Within African traditional religions and Afro-diasporic traditions, there are sacred symbols and signs used for special purposes – especially calling upon and communicating with the spirits of that tradition. Unfortunately, they are often appropriated and misused outside of their respective religions due to pop culture interests and neopagan misinterpretations.

For reference and to help combat the spread of misinformation about these symbols, I’ve included some basics about some of the most well-known signs of ATRs.


 

Veve

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Papa Legba’s veve, from Wikipedia

In the African traditional religion of Haitian Vodou, the spirits called Lwa represent different powers, personalities, and energies that can be represented visually through veves. Veves are sometimes used by mambos and houngans (Vodou priests and priestesses) to call upon Lwa to help with certain rituals and ceremonies. The veve carries the energy of a Lwa and attracts that Lwa to come down.

It’s important to note that a veve cannot be used by anyone without the extensive training and specialized knowledge of a mambo, houngan, or another kind of qualified Vodou practitioner. The Lwa are very powerful spirits, and if used in the wrong ways a veve can anger them rather then peacefully draw them to come and work with you.

Unfortunately, it’s all too common to see people get veve tattoos or draw them for personal uses, which is extremely inappropriate outside of Vodou tradition. Sometimes folks also associate a veve with an Orisha, but in actuality, Orishas are from a completely different culture and set of religions than Haitian Vodou.

 

Patipemba / Firma

The patipemba (also known as a firma) is very similar to the veve in some ways, but from a different culture and religion. They are spiritual drawings that connect the signatures of spirits from Congo culture – the nkisi, mpungo, and nfumbe – in the Afro-diasporic religion, Palo. There is a complex, multifaceted system of symbols that come together to create a patipemba, and only the fully initiated priests of Palo (Tata/Yayi or Palero/Palera) and those who they are teaching can learn to draw one.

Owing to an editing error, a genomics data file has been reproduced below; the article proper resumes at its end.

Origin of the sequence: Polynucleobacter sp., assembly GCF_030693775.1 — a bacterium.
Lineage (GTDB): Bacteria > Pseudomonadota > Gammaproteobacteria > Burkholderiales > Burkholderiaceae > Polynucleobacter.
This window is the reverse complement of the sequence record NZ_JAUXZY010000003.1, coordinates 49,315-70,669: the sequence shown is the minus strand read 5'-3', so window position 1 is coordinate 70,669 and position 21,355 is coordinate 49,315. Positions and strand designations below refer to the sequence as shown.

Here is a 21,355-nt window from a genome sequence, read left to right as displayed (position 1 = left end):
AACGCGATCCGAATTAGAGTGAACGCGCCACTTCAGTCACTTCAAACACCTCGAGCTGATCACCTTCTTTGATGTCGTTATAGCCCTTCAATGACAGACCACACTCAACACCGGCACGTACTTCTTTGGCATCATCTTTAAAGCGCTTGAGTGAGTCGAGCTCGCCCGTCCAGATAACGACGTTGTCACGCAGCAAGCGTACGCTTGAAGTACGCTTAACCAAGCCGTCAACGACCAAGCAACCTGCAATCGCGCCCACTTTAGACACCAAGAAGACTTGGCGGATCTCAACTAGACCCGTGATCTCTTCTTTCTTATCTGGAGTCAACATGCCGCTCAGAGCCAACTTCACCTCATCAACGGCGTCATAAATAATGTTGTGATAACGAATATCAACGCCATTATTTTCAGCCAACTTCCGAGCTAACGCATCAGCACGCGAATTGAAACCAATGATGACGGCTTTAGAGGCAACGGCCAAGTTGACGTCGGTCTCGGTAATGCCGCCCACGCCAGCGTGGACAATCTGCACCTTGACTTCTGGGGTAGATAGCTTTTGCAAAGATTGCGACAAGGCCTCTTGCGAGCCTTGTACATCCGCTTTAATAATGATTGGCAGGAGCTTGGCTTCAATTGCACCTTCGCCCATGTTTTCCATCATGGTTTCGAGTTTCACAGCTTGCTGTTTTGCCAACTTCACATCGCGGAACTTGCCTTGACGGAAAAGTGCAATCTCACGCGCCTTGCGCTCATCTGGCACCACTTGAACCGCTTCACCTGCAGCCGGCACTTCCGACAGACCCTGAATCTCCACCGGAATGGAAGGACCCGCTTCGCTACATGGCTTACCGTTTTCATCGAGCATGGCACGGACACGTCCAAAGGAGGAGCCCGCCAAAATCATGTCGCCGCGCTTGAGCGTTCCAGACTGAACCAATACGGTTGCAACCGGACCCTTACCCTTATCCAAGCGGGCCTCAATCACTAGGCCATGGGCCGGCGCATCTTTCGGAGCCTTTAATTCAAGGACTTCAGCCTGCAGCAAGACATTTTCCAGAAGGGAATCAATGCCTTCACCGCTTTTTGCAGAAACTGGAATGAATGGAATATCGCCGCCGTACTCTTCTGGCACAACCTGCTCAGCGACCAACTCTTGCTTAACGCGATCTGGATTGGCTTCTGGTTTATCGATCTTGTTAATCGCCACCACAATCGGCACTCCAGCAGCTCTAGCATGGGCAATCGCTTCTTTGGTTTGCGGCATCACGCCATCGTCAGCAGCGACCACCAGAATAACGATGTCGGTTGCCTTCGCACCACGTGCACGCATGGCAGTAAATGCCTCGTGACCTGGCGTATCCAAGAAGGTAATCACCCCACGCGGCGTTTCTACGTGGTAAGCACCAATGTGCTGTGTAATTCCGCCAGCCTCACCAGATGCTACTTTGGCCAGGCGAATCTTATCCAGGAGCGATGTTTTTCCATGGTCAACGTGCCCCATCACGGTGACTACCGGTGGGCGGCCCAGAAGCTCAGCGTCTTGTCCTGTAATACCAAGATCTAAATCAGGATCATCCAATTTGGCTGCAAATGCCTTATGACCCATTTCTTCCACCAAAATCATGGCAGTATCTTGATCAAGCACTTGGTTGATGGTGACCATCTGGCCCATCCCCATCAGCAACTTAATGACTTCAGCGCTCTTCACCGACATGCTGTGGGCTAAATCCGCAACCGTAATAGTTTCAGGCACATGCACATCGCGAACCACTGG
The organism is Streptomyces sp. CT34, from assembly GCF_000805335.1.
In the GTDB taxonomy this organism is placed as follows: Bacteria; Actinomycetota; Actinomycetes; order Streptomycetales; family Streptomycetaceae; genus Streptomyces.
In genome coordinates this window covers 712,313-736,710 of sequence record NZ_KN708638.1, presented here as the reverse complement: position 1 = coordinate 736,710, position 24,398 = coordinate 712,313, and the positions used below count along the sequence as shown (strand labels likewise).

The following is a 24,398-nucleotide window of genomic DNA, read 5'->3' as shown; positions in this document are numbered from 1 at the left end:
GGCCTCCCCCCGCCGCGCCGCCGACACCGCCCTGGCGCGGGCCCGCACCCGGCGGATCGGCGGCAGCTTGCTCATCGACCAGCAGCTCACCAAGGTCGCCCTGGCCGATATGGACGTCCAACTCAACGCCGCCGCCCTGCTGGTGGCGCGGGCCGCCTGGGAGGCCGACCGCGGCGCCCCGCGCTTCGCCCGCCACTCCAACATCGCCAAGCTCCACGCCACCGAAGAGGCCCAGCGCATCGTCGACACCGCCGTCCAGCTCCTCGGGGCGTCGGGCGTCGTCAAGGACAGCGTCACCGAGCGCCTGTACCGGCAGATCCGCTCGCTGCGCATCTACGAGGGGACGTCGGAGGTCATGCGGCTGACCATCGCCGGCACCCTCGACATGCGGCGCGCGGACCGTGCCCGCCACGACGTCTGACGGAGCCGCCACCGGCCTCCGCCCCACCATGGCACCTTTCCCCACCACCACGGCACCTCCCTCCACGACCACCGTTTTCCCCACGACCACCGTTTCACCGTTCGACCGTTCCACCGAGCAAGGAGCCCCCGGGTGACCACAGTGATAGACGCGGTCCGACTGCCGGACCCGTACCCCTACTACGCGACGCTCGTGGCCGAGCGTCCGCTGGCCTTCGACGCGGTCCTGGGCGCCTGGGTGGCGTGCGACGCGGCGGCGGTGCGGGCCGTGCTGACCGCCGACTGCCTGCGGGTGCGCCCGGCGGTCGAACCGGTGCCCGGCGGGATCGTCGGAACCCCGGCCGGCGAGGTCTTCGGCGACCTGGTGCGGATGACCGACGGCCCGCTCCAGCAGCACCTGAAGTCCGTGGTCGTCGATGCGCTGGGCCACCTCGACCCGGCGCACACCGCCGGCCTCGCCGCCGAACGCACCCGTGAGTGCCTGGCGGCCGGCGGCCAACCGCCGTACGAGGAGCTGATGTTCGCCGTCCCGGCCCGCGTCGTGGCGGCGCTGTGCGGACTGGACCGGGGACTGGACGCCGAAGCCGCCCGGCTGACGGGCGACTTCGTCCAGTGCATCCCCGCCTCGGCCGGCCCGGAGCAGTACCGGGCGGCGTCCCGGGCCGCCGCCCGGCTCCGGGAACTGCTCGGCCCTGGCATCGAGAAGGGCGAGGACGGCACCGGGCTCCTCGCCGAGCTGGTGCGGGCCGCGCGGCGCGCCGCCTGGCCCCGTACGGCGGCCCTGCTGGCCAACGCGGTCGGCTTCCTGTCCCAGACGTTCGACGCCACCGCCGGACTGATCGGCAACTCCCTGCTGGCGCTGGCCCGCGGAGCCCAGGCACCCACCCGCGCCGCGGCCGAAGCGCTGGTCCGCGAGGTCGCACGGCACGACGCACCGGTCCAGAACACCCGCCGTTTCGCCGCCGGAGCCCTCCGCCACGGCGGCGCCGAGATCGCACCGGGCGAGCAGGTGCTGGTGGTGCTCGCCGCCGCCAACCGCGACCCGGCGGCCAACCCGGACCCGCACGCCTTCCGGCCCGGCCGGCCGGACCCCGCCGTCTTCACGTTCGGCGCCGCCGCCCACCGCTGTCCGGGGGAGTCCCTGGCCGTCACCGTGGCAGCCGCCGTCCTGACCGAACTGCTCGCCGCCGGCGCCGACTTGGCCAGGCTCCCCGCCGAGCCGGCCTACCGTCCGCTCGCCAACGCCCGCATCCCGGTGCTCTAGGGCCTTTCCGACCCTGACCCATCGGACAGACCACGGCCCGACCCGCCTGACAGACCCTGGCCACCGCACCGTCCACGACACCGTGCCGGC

Unlike most veve of Vodou, a patipemba is used to do more than drawn down a spirit but also ask them to do specific things for the priest. There are pre-made traditional patipemba, but some experienced Paleros can also channel spirit to create new ones.

 

Adinkra

The Ashanti and Baoules cultures of West Africa (primarily in Ghana) have a special set of symbols called adinkra. They are used as cultural symbols and sometimes for ritual purposes as well. Each Adinkra symbol has a rich set of meanings and associations, and many are linked to proverbs or wise sayings.

Historically, special adinkra clothes were only worn by royalty or spiritual leaders on special occasions, but nowadays Adinkra designs are mass-produced due to tourism. You can find adinkra symbols used extensively in fabric, pottery, architectural, t-shirt, and jewelry designs. In Black Panther, Shuri wore the Wawa Aba, an adinkra symbol, on her t-shirt.

If you’d like to learn more, there’s a full directory of adinkra symbols that explain their meanings and uses at Adinkra.org.

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